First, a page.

Bart D. Ehrman, The New Testament: A Historical Introduction to the Early Christian Writings, sixth edition (OUP, 2016), 120-121.
A “redactor” is someone who edits a text; “redaction criticism” is the study of how authors have created a literary work by modifying or editing their sources of information. The underlying theory behind the method is simple. An author will modify a source of information only for a reason – why change what a source has to say if it is acceptable the way it is? If enough changes point in the same direction, we may be able to uncover the redactor’s principal concerns and emphases.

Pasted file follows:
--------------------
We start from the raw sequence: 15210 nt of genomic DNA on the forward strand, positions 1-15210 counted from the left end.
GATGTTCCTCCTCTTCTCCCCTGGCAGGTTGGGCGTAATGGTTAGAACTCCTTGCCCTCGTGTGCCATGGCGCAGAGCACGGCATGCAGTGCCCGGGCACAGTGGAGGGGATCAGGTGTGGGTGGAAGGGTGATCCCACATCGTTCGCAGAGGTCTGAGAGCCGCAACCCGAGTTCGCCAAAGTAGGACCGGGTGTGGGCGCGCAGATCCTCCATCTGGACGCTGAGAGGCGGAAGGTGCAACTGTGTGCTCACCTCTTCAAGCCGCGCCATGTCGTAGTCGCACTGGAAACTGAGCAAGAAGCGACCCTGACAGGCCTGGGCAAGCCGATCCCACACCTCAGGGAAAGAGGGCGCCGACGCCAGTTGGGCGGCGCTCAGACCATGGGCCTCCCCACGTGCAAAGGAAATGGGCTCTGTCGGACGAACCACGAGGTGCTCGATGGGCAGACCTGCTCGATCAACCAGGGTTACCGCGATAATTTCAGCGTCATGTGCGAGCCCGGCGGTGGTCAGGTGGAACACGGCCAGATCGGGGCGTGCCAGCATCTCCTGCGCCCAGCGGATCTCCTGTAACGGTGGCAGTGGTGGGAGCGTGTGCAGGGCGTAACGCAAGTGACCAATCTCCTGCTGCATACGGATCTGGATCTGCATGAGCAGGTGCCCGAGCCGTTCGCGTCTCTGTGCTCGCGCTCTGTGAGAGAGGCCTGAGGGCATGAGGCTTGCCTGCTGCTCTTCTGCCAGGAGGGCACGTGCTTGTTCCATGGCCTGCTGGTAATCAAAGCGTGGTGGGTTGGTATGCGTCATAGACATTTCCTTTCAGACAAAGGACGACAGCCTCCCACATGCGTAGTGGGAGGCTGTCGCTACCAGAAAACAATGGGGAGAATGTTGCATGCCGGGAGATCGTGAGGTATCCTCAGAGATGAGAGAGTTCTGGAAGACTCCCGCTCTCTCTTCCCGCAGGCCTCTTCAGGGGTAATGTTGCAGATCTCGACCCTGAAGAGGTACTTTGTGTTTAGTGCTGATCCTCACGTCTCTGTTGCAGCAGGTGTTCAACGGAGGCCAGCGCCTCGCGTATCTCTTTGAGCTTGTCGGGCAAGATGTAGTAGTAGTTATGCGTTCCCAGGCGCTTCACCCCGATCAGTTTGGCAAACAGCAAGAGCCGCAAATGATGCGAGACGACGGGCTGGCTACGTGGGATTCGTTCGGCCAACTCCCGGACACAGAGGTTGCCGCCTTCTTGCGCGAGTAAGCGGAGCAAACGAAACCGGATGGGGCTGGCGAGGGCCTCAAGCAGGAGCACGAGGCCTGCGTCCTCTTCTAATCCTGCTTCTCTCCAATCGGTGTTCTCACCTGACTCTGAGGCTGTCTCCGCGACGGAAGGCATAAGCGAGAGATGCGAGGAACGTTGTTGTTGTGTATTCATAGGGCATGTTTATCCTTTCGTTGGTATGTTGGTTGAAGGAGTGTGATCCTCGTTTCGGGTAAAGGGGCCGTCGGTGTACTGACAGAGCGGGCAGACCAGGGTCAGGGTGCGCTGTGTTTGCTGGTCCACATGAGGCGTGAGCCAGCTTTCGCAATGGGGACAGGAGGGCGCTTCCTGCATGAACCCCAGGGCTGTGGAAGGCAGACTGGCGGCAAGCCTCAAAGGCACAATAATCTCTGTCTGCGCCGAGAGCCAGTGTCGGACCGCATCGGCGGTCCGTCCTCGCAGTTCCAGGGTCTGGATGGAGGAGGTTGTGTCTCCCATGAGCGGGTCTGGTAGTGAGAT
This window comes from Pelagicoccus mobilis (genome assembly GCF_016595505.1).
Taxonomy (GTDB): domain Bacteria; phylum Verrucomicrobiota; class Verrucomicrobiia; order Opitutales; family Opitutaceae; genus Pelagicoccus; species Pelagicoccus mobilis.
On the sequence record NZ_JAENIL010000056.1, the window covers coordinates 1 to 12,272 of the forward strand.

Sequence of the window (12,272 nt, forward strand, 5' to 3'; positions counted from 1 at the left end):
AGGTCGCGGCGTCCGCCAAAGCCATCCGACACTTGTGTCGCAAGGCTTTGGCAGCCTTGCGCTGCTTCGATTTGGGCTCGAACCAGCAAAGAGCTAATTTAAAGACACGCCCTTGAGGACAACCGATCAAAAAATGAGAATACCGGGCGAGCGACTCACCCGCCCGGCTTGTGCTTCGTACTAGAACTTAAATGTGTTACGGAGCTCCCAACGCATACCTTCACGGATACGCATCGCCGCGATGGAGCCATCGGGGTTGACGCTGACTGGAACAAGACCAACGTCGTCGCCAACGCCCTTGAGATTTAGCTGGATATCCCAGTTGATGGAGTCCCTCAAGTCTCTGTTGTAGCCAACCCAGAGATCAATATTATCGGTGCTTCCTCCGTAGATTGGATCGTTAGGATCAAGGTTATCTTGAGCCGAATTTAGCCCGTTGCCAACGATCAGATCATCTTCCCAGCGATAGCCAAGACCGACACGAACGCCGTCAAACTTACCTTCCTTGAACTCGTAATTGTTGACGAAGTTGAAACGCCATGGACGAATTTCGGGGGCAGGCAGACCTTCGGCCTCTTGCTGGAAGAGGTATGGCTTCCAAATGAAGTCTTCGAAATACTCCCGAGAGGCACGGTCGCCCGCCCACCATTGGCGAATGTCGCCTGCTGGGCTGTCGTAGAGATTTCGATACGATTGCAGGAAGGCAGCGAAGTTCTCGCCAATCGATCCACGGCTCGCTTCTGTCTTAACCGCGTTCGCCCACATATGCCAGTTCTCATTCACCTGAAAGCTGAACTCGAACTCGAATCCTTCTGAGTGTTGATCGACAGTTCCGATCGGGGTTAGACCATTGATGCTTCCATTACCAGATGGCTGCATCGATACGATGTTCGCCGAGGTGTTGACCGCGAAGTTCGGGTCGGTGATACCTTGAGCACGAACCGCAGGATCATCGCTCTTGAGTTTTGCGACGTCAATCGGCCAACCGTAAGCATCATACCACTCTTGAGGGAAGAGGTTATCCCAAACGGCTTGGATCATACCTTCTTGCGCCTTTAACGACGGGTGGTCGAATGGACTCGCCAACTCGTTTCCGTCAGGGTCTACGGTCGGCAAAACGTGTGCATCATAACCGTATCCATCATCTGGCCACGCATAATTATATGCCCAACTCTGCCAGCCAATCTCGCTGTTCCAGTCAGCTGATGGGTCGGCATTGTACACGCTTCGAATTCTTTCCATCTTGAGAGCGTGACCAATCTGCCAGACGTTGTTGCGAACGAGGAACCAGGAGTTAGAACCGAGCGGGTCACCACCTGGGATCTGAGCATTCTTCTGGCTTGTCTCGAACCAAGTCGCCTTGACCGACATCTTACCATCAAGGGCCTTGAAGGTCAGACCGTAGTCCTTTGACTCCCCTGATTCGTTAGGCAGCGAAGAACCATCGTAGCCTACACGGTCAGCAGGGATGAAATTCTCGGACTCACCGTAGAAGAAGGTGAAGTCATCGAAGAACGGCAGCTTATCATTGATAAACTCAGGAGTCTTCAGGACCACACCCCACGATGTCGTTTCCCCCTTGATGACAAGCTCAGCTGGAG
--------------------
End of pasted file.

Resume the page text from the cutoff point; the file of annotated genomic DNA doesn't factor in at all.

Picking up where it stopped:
We can subject the Gospels to a redactional analysis because we are convinced that their authors used actual sources in constructing their narratives; that is, they didn’t make up most of their stories themselves. Moreover, we are relatively certain that at least one of these sources still survives. To put the matter baldly: most scholars believe that Matthew and Luke used the Gospel of Mark as a source for many of their stories about Jesus. By seeing how their authors edited their stories, we are able to determine their distinctive emphases.